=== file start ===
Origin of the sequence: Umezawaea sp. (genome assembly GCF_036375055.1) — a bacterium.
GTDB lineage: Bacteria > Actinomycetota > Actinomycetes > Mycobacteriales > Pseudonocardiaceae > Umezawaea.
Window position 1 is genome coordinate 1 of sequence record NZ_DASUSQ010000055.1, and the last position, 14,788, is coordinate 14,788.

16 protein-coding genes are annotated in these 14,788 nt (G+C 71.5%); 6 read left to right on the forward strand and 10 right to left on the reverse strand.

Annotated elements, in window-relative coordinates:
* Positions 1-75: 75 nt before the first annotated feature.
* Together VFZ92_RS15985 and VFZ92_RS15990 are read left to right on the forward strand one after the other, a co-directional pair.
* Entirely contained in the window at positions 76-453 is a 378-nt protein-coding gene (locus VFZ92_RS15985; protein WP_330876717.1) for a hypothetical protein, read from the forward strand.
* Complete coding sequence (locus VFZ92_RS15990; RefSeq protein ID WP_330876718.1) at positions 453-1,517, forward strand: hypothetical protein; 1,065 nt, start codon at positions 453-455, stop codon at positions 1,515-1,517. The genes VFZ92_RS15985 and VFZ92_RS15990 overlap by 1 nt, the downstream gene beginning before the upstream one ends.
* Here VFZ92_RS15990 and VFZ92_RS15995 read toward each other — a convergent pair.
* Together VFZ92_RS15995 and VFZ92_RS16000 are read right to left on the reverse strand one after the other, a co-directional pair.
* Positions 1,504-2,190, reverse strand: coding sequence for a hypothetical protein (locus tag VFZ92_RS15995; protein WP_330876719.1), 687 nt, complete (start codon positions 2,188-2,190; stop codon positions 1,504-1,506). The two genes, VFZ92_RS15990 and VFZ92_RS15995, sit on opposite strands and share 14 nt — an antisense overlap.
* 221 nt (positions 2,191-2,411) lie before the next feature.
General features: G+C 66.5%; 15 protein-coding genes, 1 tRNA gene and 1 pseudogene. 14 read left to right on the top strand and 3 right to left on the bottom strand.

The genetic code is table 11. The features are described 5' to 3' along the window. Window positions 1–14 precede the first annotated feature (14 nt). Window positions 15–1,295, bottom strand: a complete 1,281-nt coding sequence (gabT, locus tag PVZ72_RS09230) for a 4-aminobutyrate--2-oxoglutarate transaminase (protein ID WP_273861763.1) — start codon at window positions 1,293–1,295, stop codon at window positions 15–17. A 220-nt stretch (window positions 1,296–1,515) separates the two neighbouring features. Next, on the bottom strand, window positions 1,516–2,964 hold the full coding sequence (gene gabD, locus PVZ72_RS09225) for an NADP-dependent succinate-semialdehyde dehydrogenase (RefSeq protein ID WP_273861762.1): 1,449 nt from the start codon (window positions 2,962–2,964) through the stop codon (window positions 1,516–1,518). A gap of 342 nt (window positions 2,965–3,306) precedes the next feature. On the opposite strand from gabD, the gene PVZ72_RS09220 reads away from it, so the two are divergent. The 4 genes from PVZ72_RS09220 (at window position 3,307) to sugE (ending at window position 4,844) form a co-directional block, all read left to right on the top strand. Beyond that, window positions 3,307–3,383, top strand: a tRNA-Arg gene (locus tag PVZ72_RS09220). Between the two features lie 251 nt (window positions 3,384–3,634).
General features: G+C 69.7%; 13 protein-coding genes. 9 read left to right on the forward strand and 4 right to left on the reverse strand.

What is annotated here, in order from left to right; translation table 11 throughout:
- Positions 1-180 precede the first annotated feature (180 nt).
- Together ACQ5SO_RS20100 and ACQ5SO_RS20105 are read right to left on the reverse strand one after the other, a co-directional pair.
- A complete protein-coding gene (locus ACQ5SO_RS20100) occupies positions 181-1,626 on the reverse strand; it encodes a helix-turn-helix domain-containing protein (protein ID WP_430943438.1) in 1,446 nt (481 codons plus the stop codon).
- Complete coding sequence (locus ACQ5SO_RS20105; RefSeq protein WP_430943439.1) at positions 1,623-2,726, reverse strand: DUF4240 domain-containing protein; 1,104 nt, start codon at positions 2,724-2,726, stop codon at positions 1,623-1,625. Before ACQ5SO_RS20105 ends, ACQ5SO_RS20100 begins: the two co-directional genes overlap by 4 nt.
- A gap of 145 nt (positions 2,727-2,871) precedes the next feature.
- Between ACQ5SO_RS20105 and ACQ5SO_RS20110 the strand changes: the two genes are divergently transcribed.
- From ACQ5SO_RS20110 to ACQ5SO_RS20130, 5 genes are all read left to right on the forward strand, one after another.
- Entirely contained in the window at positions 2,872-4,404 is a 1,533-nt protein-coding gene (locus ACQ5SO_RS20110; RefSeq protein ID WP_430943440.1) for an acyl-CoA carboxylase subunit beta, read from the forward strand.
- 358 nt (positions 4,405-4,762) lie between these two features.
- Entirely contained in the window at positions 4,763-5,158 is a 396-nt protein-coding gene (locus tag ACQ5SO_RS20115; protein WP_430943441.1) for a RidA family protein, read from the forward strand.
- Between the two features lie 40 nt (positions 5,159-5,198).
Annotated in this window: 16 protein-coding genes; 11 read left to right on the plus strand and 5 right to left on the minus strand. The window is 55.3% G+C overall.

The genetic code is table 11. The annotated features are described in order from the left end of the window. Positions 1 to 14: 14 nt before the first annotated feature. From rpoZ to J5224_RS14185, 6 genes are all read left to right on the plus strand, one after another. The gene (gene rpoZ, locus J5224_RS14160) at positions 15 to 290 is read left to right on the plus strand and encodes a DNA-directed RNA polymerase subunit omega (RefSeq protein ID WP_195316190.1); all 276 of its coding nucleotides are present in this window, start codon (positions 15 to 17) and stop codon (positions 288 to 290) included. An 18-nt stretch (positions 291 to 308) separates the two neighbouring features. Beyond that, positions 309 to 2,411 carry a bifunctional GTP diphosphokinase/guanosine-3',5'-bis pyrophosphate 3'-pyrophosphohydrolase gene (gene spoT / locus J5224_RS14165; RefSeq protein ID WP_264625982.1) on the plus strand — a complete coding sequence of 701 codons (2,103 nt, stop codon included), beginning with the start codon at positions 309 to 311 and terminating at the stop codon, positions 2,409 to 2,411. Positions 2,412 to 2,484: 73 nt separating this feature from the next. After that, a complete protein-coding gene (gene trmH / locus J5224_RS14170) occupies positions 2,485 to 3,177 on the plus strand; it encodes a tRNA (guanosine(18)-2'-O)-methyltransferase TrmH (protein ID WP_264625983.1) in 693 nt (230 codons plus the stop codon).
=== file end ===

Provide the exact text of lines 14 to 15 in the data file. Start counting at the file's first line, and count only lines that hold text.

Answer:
General features: G+C 66.5%; 15 protein-coding genes, 1 tRNA gene and 1 pseudogene. 14 read left to right on the top strand and 3 right to left on the bottom strand.

The genetic code is table 11. The features are described 5' to 3' along the window. Window positions 1–14 precede the first annotated feature (14 nt). Window positions 15–1,295, bottom strand: a complete 1,281-nt coding sequence (gabT, locus tag PVZ72_RS09230) for a 4-aminobutyrate--2-oxoglutarate transaminase (protein ID WP_273861763.1) — start codon at window positions 1,293–1,295, stop codon at window positions 15–17. A 220-nt stretch (window positions 1,296–1,515) separates the two neighbouring features. Next, on the bottom strand, window positions 1,516–2,964 hold the full coding sequence (gene gabD, locus PVZ72_RS09225) for an NADP-dependent succinate-semialdehyde dehydrogenase (RefSeq protein ID WP_273861762.1): 1,449 nt from the start codon (window positions 2,962–2,964) through the stop codon (window positions 1,516–1,518). A gap of 342 nt (window positions 2,965–3,306) precedes the next feature. On the opposite strand from gabD, the gene PVZ72_RS09220 reads away from it, so the two are divergent. The 4 genes from PVZ72_RS09220 (at window position 3,307) to sugE (ending at window position 4,844) form a co-directional block, all read left to right on the top strand. Beyond that, window positions 3,307–3,383, top strand: a tRNA-Arg gene (locus tag PVZ72_RS09220). Between the two features lie 251 nt (window positions 3,384–3,634).